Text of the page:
• Paul Biebel, Presiding Judge, Criminal Division, Cook County Circuit Court
  • Anthony Cole, Vice President, Haymarket Center;  Board Chairman, Illinois Alcoholism and Drug Dependence Association (IADDA)
  • Sara Howe, CEO, IADDA
  • Roger Romanelli – CEO, Randolph/Fulton Market Association
  • Theodora Binion Taylor, Director of the Division of. Alcoholism and Substance

Inadequate Illinois Budget for Drug Abuse Prevention Helps Drive Heroin Crisis in Will County, IADDA Says

(Joliet, IL) — April 1, 2010. The forum “The New Face of Heroin Addiction: Illinois Teens” drew more than 150 people on Tuesday to Joliet West High School on Tuesday night.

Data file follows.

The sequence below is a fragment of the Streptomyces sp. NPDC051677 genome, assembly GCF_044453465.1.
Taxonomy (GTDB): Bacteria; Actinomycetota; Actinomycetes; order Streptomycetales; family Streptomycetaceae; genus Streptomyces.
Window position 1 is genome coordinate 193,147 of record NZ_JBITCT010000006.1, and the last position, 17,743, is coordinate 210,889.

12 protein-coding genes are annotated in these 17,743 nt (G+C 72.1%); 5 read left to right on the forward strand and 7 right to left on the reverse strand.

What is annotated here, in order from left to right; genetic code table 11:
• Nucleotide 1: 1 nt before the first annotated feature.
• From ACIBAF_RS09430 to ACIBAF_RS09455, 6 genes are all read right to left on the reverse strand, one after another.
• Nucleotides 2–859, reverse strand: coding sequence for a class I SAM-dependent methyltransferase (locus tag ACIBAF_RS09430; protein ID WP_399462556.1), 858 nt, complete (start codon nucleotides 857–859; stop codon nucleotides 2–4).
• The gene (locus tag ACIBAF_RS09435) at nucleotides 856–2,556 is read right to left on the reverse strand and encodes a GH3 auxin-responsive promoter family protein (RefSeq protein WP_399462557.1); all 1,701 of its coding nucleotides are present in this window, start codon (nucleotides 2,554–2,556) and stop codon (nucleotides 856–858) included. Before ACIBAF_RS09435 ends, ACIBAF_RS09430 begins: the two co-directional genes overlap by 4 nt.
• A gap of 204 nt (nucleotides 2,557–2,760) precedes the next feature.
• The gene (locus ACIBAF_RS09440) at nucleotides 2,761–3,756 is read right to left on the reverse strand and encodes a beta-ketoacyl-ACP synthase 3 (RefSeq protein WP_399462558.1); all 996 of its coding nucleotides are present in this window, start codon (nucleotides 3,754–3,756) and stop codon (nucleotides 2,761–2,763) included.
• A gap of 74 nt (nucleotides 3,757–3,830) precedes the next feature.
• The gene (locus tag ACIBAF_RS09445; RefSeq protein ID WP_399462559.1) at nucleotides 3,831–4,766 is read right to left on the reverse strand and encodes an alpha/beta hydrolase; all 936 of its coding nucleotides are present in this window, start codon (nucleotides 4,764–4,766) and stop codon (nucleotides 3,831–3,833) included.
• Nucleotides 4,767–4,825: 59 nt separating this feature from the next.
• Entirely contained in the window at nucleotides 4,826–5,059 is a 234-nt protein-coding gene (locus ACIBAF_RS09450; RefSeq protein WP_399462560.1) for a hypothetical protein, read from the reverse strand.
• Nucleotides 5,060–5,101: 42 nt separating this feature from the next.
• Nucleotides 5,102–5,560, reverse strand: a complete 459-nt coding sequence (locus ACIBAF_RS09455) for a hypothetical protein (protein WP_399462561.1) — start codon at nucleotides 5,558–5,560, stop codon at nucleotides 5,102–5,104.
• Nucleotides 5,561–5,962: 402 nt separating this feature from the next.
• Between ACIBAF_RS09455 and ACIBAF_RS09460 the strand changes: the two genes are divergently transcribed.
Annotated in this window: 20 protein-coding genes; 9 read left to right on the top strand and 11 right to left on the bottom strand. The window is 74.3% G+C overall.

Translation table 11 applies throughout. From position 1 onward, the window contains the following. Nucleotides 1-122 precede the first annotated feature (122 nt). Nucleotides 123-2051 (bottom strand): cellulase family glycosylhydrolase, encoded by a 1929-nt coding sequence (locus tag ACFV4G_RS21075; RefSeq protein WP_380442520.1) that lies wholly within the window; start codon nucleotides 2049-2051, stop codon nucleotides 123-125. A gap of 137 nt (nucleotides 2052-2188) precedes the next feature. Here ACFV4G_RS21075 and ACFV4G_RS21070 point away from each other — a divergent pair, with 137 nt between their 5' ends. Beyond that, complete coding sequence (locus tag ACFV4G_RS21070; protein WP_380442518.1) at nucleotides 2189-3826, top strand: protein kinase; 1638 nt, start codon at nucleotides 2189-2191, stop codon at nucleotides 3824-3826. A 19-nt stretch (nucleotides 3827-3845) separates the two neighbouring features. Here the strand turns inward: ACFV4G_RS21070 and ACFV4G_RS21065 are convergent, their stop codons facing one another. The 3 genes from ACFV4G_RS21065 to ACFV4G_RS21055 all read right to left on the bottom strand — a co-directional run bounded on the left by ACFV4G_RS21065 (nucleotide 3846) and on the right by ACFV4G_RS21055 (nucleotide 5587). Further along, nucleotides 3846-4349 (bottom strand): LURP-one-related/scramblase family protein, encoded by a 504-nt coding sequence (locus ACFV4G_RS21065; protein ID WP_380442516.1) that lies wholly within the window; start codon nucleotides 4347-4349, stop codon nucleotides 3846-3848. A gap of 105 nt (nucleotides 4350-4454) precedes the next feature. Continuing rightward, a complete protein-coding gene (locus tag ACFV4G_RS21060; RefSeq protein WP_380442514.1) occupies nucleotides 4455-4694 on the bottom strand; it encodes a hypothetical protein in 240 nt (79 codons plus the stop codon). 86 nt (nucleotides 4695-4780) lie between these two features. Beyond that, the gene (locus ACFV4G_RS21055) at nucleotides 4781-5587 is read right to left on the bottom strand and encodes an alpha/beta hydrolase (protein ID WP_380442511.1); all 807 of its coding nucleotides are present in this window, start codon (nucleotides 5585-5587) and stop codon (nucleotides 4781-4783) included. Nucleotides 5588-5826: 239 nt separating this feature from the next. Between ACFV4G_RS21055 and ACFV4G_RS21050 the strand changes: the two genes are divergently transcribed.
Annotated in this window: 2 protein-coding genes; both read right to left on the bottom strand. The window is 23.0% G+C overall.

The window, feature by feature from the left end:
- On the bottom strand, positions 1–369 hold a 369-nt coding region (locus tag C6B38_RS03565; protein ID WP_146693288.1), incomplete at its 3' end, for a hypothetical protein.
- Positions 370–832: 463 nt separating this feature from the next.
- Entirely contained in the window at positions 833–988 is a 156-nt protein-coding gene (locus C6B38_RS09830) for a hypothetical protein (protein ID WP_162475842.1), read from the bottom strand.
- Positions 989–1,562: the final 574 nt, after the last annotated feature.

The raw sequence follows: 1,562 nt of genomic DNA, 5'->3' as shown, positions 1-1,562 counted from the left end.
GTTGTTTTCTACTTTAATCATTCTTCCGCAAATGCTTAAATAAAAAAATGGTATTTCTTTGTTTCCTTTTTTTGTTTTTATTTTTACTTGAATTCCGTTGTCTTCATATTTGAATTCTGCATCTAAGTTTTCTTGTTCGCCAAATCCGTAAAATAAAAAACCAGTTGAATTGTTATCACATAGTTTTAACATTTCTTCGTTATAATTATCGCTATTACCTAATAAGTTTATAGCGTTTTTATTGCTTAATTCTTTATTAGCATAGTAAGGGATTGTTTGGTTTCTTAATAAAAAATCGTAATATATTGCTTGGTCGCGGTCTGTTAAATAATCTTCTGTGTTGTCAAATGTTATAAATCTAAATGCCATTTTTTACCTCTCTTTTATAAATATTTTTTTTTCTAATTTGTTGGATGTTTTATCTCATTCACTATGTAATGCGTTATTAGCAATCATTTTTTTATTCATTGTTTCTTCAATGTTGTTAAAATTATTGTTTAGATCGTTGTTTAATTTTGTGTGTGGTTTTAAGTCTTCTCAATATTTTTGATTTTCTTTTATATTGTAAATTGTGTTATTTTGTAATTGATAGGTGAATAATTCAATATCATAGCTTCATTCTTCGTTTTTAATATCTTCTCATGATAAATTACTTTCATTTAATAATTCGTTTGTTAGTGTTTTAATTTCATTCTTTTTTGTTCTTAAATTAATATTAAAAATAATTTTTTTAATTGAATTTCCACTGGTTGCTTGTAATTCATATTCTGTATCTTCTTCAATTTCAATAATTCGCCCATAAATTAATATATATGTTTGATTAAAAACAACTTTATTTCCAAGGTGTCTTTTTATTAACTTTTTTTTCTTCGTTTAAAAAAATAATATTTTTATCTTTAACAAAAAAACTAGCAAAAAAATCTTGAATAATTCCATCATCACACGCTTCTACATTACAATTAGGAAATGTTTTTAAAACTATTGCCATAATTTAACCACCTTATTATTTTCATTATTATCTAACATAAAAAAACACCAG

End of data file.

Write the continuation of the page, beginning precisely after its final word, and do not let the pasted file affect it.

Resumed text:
Joliet Herald-News reporter Catherine Ann Velasco writes:

The number of deaths in Will County caused by heroin overdoses has almost doubled from 15 in 2005 to 29 in 2009. Over, the five-year period, there have been 86 heroin deaths, said Bob Brenczewski, chief deputy of the Will County Coroner’s Office.

Illinois is spending $5 billion or 14 percent of its budget on the consequences of untreated addictions, such as criminal justice costs and domestic violence. But only $147 million is spent on prevention and treatment services, said Sara Moscato Howe, chief executive officer of the Illinois Alcoholism and Drug Dependence Association.

“The heroin crisis is escalating because the state can’t put as many prevention workers in the schools,” she said.

See the full story here …